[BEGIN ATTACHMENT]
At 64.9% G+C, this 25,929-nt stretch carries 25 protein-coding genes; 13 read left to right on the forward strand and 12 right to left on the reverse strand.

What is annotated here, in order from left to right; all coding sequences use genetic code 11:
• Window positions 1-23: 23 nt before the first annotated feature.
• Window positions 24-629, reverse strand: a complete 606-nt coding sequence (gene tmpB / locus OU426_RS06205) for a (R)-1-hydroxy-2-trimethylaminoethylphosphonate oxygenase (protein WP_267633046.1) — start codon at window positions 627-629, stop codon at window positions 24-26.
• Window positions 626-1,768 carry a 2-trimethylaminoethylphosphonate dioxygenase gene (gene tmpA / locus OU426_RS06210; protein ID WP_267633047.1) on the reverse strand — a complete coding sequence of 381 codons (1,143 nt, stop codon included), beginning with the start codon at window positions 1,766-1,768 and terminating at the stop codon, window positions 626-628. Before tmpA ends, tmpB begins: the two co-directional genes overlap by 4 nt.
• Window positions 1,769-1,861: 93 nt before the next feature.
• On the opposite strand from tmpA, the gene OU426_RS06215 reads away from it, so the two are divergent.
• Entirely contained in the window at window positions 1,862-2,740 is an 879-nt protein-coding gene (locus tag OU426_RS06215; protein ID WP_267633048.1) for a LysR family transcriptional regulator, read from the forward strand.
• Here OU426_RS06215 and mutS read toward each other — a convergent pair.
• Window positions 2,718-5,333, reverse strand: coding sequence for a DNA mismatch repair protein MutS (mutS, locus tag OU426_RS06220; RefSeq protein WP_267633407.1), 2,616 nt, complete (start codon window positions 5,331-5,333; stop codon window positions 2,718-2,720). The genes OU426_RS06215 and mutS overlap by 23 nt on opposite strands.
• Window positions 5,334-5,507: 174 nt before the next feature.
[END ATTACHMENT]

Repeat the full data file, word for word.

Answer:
At 64.9% G+C, this 25,929-nt stretch carries 25 protein-coding genes; 13 read left to right on the forward strand and 12 right to left on the reverse strand.

What is annotated here, in order from left to right; all coding sequences use genetic code 11:
• Window positions 1-23: 23 nt before the first annotated feature.
• Window positions 24-629, reverse strand: a complete 606-nt coding sequence (gene tmpB / locus OU426_RS06205) for a (R)-1-hydroxy-2-trimethylaminoethylphosphonate oxygenase (protein WP_267633046.1) — start codon at window positions 627-629, stop codon at window positions 24-26.
• Window positions 626-1,768 carry a 2-trimethylaminoethylphosphonate dioxygenase gene (gene tmpA / locus OU426_RS06210; protein ID WP_267633047.1) on the reverse strand — a complete coding sequence of 381 codons (1,143 nt, stop codon included), beginning with the start codon at window positions 1,766-1,768 and terminating at the stop codon, window positions 626-628. Before tmpA ends, tmpB begins: the two co-directional genes overlap by 4 nt.
• Window positions 1,769-1,861: 93 nt before the next feature.
• On the opposite strand from tmpA, the gene OU426_RS06215 reads away from it, so the two are divergent.
• Entirely contained in the window at window positions 1,862-2,740 is an 879-nt protein-coding gene (locus tag OU426_RS06215; protein ID WP_267633048.1) for a LysR family transcriptional regulator, read from the forward strand.
• Here OU426_RS06215 and mutS read toward each other — a convergent pair.
• Window positions 2,718-5,333, reverse strand: coding sequence for a DNA mismatch repair protein MutS (mutS, locus tag OU426_RS06220; RefSeq protein WP_267633407.1), 2,616 nt, complete (start codon window positions 5,331-5,333; stop codon window positions 2,718-2,720). The genes OU426_RS06215 and mutS overlap by 23 nt on opposite strands.
• Window positions 5,334-5,507: 174 nt before the next feature.